Problems that are encountered with care aren’t just affecting individuals but a great impact on NHS as a whole.
In February, Lord Carter’s review of English Acute Hospitals revealed that “8,500 hospital beds were taken each year by medically fit patients”. Care Industry News, reports.
This, in turn, affects the whole NHS regarding admissions and elective procedure rates: Bed-blocking or delayed transfer of care is drastically affecting some aspects of hospital care,
According to a report by the Parliamentary and Health Service Ombudsman published a week ago,
“Some families had been left ‘devastated’ by the treatment of their relatives.”
It found that numerous patients were discharged too quickly- or being compelled to stay in the hospital because there was nowhere else for them to go.
The report blamed poor planning and inadequate communication regarding admissions, transfers and discharge policies.”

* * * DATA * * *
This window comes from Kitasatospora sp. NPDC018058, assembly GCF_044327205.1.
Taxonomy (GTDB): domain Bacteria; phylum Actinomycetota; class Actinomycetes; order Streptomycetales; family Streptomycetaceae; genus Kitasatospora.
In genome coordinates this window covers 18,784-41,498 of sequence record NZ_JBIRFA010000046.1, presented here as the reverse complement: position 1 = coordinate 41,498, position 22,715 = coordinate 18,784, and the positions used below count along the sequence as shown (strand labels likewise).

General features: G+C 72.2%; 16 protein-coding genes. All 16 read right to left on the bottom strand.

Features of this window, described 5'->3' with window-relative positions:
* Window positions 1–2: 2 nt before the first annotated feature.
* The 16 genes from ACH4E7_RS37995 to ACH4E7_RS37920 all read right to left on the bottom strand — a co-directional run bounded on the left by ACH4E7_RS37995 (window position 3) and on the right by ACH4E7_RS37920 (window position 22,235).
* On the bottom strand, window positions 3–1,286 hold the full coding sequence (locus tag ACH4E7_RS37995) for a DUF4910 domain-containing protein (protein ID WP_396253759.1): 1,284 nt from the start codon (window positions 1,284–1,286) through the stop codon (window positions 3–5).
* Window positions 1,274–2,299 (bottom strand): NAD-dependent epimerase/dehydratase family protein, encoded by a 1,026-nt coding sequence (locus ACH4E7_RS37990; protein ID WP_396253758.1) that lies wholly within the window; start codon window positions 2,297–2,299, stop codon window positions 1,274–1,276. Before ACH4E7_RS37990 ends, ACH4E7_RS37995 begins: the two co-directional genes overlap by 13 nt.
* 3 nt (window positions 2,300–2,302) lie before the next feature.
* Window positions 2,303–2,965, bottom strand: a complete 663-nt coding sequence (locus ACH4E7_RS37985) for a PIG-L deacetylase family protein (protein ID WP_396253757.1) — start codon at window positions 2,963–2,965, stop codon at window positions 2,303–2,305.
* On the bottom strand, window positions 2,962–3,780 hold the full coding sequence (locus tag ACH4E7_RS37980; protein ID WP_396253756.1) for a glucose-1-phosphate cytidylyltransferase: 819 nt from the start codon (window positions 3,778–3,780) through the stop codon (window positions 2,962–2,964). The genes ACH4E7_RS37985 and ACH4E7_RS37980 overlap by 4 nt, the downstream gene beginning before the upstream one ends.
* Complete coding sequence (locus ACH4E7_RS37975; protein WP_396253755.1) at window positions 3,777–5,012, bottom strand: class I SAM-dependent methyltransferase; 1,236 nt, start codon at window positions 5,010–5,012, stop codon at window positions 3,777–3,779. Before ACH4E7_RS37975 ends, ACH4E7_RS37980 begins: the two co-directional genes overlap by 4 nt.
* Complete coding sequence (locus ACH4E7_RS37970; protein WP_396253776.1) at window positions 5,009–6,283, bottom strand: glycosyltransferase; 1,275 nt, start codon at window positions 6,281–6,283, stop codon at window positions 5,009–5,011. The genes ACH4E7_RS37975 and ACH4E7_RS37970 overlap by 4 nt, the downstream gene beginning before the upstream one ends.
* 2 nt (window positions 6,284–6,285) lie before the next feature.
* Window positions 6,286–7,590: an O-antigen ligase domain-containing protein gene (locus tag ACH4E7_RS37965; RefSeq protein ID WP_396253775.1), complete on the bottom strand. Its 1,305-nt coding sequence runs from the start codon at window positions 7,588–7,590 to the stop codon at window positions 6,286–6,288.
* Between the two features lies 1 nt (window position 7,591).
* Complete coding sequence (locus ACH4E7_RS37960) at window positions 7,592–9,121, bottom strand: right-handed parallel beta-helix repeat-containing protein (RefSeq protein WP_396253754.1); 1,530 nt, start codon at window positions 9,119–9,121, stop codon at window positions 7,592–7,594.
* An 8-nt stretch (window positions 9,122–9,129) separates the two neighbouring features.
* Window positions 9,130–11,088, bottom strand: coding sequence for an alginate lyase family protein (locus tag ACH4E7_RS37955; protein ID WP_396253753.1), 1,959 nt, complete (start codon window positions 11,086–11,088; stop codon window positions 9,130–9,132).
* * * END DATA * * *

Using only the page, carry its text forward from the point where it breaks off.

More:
Enham Trust is one of the charities attempting to help the situation:
A major issue raised by the Ombudsman report was ‘delayed transfer of care’- bed blocking:
“When patients cannot be discharged from hospital because there is no suitable environment, with the necessary care, rehabilitation and therapy, for them to retreat to- available to people needing a place to stay can be paid for privately, or with local authority funding.”
Enham Trust has done the following:
- Opened new residences called the Cedar Park Apartments exactly for this purpose.
- These apartments have the following amenities- furnishings, with wet room, kitchenette, fridge and microwave, a private patio with rural views and storage facilities
- They also offer short-term care packages for each individual- three meals a day can be made available, as well as a range of therapies, support and activities
- Care provision is also available on site 365 days a year, 24 hours a day
Enham Trust’s Chairman, Khalid Aziz believes “it’s time to rethink the system and says if there were more residencies like Enham Trust’s Cedar Park Apartments available for patients leaving the hospital, it could make a significant difference to individuals and the NHS as a whole.”
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